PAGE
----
Vaccinations in Pot-belly Pigs
Yearly vaccinations are recommended for most potbellied pigs and miniature pigs. There are several vaccines labeled for use in production/farm pigs, and your veterinarian will determine which are appropriate for your individual pet. Several factors will be considered by your veterinarian, including your geographical area, the age and breeding status of your pig, and potential exposure to other pigs (directly or indirectly).
The most imporant diseases we vaccinate pot-belly pigs against are Erysipelas and Tetanus. Piglets should receive a series of 2 vaccinations. We recommend the first vaccination at about 8 weeks of age, with a booster vaccination 3 weeks later. Most pigs should then receive vaccinations annually at the time of their yearly wellness exam. Breeding sows need to be vaccinated during pregnancy to reduce the risk of disease for the piglets.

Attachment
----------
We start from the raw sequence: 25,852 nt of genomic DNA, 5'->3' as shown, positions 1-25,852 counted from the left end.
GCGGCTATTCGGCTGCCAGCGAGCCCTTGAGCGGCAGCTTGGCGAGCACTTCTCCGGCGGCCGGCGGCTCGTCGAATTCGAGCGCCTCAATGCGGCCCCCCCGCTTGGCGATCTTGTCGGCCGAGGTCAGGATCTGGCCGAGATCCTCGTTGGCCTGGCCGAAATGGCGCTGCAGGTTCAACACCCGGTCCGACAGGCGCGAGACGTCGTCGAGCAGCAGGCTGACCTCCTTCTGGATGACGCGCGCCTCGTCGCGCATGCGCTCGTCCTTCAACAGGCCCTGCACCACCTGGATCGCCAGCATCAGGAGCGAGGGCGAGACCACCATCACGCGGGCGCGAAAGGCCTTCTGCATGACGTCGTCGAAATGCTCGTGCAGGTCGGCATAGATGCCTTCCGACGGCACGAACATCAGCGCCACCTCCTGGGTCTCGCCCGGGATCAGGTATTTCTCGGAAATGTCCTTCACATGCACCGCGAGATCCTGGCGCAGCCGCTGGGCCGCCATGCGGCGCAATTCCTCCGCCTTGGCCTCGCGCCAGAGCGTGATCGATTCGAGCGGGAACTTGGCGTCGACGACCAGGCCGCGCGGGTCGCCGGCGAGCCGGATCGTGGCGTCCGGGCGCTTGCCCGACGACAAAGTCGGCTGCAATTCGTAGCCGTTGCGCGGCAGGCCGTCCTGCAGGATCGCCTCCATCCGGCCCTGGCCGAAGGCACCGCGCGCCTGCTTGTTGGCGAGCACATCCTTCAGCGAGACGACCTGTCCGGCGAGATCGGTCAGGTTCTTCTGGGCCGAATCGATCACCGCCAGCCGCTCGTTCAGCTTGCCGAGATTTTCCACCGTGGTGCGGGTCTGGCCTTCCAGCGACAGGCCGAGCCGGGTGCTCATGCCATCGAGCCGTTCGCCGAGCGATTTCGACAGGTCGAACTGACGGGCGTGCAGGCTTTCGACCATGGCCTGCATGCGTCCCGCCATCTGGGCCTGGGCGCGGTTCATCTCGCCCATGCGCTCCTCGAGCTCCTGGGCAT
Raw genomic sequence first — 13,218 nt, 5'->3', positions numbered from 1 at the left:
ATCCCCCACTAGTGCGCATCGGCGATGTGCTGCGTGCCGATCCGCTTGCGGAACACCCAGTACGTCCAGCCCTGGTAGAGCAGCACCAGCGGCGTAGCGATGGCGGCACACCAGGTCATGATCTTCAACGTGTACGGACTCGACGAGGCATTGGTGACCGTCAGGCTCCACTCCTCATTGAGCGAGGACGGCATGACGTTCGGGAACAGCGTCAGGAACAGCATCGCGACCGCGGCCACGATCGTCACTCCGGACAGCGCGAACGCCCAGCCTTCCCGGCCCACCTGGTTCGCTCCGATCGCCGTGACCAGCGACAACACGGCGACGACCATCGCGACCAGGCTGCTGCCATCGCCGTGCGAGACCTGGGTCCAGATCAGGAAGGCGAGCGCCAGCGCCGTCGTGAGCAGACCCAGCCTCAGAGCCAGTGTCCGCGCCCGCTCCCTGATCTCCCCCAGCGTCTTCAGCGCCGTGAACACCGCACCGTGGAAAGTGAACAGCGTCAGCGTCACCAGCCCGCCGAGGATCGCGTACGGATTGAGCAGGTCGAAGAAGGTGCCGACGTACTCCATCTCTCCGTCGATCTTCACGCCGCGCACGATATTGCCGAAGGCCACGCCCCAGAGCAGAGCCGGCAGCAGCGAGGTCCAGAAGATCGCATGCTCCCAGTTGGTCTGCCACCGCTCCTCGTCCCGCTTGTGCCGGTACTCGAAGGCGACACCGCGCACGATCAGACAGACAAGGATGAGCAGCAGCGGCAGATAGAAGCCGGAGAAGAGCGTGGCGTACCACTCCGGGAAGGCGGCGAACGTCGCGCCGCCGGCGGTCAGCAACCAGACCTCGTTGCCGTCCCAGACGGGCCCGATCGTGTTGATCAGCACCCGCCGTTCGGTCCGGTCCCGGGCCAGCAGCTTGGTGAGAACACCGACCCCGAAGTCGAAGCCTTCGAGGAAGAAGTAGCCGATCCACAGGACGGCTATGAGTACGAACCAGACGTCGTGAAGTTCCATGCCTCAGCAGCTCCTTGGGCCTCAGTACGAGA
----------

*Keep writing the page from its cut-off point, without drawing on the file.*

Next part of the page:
There is no rabies vaccine labeled for pigs, and no vaccine for rabies has been tested for effectiveness or safety in potbellied pigs. We don't recommend vaccinating pet pigs for rabies at this time. If you live in a highly endemic area, where risk of exposure to rabies is known to be high, please discuss your options with your veterinarian.
Leptospirosis is a zoonotic (transmissible to humans) bacterial disease which can affect pigs and other pets. Occurrence is rare in Arizona, so we do not currently recommend the Leptospirosis vaccine for pigs in our area. Your veterinarian may recommend vaccinating your pig for Leptospirosis if you live in an area where it is a concern.
Common side effects of receiving a vaccination include lethargy, pain at the injection site, or a slight fever. These symptoms usually resolve within 24 hours. A dose of an NSAID may be recommended for your pig to relieve discomfort. Anaphylaxis, a life-threatening reaction to a vaccine, is rare in pigs, typically occurring within 30 minutes of receiving a vaccination. If your pig develops diarrhea, trouble breathing, red patches or bumps on the skin after receiving a vaccination, seek veterinary treatment immediately.